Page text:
Voices: NatWest’s boss thinks ‘it’s not that hard to buy a home’ – tell that to Gen Z and millennials like me

I was born in 1990, which means that my childhood years were spent preparing me for a certain type of future in which I’d rent while saving for a deposit, before ultimately buying my own home. But then the second I became old enough to drink, that future exploded.

The 2008 financial crash, which tanked the housing market and made the prospect of home ownership for my generation about as likely as the prospect of owning a magic sword, was our parents’ coming-of-age gift to us. Personally, I would have preferred Amazon vouchers.

Yet despite having more than 15 years to process the fallout of the crisis and the resulting great recession, some people still struggle to understand why people my age are bouncing around from rental property to rental property, instead of getting on the housing ladder.

It would be bad enough even if those people weren’t in charge of our key financial institutions, but NatWest boss Howard Davies, who this morning claimed that it’s “not that difficult” to buy a house, has no excuse.

Davies made the claim to presenter Amol Rajan on BBC Radio 4’s Today programme, prompting a seemingly flabberghasted Rajan to respond: “To buy a house? In this country? Are we living in the same country, or are you reporting from overseas?” Davies countered: "You have to save and that is the way it always used to be."

For reference, the typical UK house price as of December 2023 was £287,105, and the average UK salary hovers somewhere around the £35,000 mark. That house price is going to rise sharply if you want to live anywhere near a job that will pay you a decent wage, and that salary is going to dip drastically the closer you get to affordable housing, with neither trade-off being particularly equal.

Likewise, the way the average UK salary is calculated means that there are still huge swathes of the population for whom £35,000 is considered aspirational. From a purely anecdotal perspective, most people I know would consider somebody on £35,000 a year to be very well off indeed (and most people I know are 30-something university graduates).

All of this is without even taking into consideration the state of crisis this country currently finds itself in, causing the cost of day-to-day living to skyrocket and putting people in a constant state of financial anxiety.

“Saving more” to get on the property ladder, as per Davies’s recommendation, assumes you have anything to save in the first place – when the stark truth is that any nest egg we might manage to accrue is usually gobbled up immediately by unexpected bills, greedy landlords or unfettered price gouging on essential services.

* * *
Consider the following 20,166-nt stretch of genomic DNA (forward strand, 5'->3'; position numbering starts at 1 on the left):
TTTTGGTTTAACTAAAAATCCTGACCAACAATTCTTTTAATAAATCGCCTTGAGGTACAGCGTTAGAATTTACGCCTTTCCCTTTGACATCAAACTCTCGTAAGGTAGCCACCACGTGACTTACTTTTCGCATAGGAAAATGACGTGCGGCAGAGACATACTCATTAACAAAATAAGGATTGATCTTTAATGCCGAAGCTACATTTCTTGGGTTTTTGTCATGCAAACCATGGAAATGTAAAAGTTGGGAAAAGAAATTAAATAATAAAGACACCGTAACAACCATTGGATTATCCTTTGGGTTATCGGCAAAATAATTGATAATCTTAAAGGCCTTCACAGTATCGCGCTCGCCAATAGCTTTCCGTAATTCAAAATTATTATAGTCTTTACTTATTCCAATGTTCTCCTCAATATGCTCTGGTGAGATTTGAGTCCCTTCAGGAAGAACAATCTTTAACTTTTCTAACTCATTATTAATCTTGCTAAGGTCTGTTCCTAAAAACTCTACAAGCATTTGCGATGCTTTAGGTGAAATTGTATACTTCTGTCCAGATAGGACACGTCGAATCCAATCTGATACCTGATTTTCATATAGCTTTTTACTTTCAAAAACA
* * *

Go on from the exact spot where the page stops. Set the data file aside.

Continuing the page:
It staggers me that key players in business and finance are so far removed from reality. It would be like a head chef who doesn’t understand the concept of food, or a health secretary that doesn’t understand the concept of viral transmission during a pandemic... oh. It’s a good thing these are just hypothetical scenarios, isn’t it?

Then there’s the vast sums of money involved in the act of buying a house in the first place. To me, the idea of spending close to £300,000 on a house is almost funny, because it’s so unobtainable. Once you pass the £100,000 mark, we may as well be talking about Monopoly.

And for members of Gen Z or millennials like me, even if we do manage to make it on to the first rung of that greasy housing ladder, we can’t expect to climb much further – because we’re going to spend the rest of our lives paying off the mortgage.

The UK doesn’t even have good job security. Many of us have to move cities, simply to keep up with the industry.

Davies is in good company, though. Perhaps he can bemoan “lazy” millennials who aren’t saving up hard enough with Huw Pill, the Bank of England economist who recently proclaimed that people need to “accept being poor”; or ex-health minister Edwina Currie, who said this week that junior doctors should focus more on “the smiles of their patients” than the “money in their pay packet”. Last time I checked, you couldn’t pay for supermarket food with a smile.

The problem with comments like these is that it gives the impression that the UK’s very real economic woes are a minor inconvenience, perpetuated by young people “not working hard enough”, instead of recognising it for what it is: the defining crisis of the 21st century.

Like most people my age, I’ve accepted that I’ll probably never own a house – and if I do, it won’t be on anything like favourable terms. The same is true for most of my contemporaries.

In that sense, perhaps Davies is right. Buying a house in this country isn’t “difficult” – it’s impossible.